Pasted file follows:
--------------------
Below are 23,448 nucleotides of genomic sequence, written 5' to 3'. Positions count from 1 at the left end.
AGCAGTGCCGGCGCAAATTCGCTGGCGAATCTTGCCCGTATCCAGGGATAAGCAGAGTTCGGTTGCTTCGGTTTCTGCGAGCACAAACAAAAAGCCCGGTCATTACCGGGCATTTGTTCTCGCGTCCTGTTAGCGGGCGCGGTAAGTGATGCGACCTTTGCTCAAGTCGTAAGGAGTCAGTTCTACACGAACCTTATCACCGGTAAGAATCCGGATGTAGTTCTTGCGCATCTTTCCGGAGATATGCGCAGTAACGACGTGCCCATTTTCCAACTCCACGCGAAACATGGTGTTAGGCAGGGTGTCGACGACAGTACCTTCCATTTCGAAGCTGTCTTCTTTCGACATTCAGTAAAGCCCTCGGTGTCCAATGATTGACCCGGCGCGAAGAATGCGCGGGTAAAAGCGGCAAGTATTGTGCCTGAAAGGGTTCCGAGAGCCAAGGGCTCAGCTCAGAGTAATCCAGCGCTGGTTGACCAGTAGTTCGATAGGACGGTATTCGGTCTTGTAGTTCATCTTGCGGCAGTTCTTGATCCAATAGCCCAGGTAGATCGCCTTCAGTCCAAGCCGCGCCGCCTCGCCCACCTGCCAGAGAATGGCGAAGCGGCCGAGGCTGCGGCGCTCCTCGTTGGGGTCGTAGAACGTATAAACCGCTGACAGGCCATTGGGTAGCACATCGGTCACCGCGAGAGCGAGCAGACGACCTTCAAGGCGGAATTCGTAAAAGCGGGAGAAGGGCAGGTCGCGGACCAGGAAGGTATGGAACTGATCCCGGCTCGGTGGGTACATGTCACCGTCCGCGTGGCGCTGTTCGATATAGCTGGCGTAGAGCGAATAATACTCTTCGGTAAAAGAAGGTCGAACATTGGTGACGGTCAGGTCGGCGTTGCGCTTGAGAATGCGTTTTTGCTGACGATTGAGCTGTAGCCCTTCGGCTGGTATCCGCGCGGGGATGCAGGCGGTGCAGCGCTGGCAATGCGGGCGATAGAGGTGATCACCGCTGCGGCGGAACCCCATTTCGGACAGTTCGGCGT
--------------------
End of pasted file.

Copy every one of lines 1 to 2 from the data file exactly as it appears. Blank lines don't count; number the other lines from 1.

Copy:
Below are 23,448 nucleotides of genomic sequence, written 5' to 3'. Positions count from 1 at the left end.
AGCAGTGCCGGCGCAAATTCGCTGGCGAATCTTGCCCGTATCCAGGGATAAGCAGAGTTCGGTTGCTTCGGTTTCTGCGAGCACAAACAAAAAGCCCGGTCATTACCGGGCATTTGTTCTCGCGTCCTGTTAGCGGGCGCGGTAAGTGATGCGACCTTTGCTCAAGTCGTAAGGAGTCAGTTCTACACGAACCTTATCACCGGTAAGAATCCGGATGTAGTTCTTGCGCATCTTTCCGGAGATATGCGCAGTAACGACGTGCCCATTTTCCAACTCCACGCGAAACATGGTGTTAGGCAGGGTGTCGACGACAGTACCTTCCATTTCGAAGCTGTCTTCTTTCGACATTCAGTAAAGCCCTCGGTGTCCAATGATTGACCCGGCGCGAAGAATGCGCGGGTAAAAGCGGCAAGTATTGTGCCTGAAAGGGTTCCGAGAGCCAAGGGCTCAGCTCAGAGTAATCCAGCGCTGGTTGACCAGTAGTTCGATAGGACGGTATTCGGTCTTGTAGTTCATCTTGCGGCAGTTCTTGATCCAATAGCCCAGGTAGATCGCCTTCAGTCCAAGCCGCGCCGCCTCGCCCACCTGCCAGAGAATGGCGAAGCGGCCGAGGCTGCGGCGCTCCTCGTTGGGGTCGTAGAACGTATAAACCGCTGACAGGCCATTGGGTAGCACATCGGTCACCGCGAGAGCGAGCAGACGACCTTCAAGGCGGAATTCGTAAAAGCGGGAGAAGGGCAGGTCGCGGACCAGGAAGGTATGGAACTGATCCCGGCTCGGTGGGTACATGTCACCGTCCGCGTGGCGCTGTTCGATATAGCTGGCGTAGAGCGAATAATACTCTTCGGTAAAAGAAGGTCGAACATTGGTGACGGTCAGGTCGGCGTTGCGCTTGAGAATGCGTTTTTGCTGACGATTGAGCTGTAGCCCTTCGGCTGGTATCCGCGCGGGGATGCAGGCGGTGCAGCGCTGGCAATGCGGGCGATAGAGGTGATCACCGCTGCGGCGGAACCCCATTTCGGACAGTTCGGCGT